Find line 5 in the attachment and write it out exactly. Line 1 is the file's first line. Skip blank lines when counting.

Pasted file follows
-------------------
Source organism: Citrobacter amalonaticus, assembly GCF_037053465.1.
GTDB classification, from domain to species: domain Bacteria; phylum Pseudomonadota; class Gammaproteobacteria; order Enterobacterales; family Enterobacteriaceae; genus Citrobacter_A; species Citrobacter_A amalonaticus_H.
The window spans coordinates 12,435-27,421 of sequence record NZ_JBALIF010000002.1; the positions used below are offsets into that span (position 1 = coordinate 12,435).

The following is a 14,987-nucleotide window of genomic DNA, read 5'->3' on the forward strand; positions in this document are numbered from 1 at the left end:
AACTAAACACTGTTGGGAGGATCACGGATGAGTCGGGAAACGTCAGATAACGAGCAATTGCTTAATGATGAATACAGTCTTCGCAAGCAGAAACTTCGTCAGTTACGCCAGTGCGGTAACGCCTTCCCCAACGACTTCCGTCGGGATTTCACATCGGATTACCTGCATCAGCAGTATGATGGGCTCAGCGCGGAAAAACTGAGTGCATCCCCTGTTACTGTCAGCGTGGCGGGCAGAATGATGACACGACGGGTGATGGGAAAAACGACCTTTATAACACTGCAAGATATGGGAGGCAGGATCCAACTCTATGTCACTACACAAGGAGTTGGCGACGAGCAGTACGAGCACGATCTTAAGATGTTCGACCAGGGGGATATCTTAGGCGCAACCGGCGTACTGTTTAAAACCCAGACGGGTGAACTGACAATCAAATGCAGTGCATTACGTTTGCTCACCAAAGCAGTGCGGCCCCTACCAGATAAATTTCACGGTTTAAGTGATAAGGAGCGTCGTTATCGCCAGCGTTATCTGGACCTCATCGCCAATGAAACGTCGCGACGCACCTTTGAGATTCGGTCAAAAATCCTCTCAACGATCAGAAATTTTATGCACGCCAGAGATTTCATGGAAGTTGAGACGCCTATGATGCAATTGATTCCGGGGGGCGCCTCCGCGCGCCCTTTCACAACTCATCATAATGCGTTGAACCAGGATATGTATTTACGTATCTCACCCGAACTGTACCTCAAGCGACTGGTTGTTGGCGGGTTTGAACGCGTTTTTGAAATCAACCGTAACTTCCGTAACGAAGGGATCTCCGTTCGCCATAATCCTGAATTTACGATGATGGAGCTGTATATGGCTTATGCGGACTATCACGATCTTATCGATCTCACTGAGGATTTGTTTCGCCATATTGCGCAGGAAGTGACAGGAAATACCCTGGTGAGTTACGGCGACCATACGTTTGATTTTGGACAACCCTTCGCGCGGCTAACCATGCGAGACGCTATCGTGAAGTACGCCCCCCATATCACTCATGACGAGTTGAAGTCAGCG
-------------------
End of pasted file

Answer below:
AACTAAACACTGTTGGGAGGATCACGGATGAGTCGGGAAACGTCAGATAACGAGCAATTGCTTAATGATGAATACAGTCTTCGCAAGCAGAAACTTCGTCAGTTACGCCAGTGCGGTAACGCCTTCCCCAACGACTTCCGTCGGGATTTCACATCGGATTACCTGCATCAGCAGTATGATGGGCTCAGCGCGGAAAAACTGAGTGCATCCCCTGTTACTGTCAGCGTGGCGGGCAGAATGATGACACGACGGGTGATGGGAAAAACGACCTTTATAACACTGCAAGATATGGGAGGCAGGATCCAACTCTATGTCACTACACAAGGAGTTGGCGACGAGCAGTACGAGCACGATCTTAAGATGTTCGACCAGGGGGATATCTTAGGCGCAACCGGCGTACTGTTTAAAACCCAGACGGGTGAACTGACAATCAAATGCAGTGCATTACGTTTGCTCACCAAAGCAGTGCGGCCCCTACCAGATAAATTTCACGGTTTAAGTGATAAGGAGCGTCGTTATCGCCAGCGTTATCTGGACCTCATCGCCAATGAAACGTCGCGACGCACCTTTGAGATTCGGTCAAAAATCCTCTCAACGATCAGAAATTTTATGCACGCCAGAGATTTCATGGAAGTTGAGACGCCTATGATGCAATTGATTCCGGGGGGCGCCTCCGCGCGCCCTTTCACAACTCATCATAATGCGTTGAACCAGGATATGTATTTACGTATCTCACCCGAACTGTACCTCAAGCGACTGGTTGTTGGCGGGTTTGAACGCGTTTTTGAAATCAACCGTAACTTCCGTAACGAAGGGATCTCCGTTCGCCATAATCCTGAATTTACGATGATGGAGCTGTATATGGCTTATGCGGACTATCACGATCTTATCGATCTCACTGAGGATTTGTTTCGCCATATTGCGCAGGAAGTGACAGGAAATACCCTGGTGAGTTACGGCGACCATACGTTTGATTTTGGACAACCCTTCGCGCGGCTAACCATGCGAGACGCTATCGTGAAGTACGCCCCCCATATCACTCATGACGAGTTGAAGTCAGCG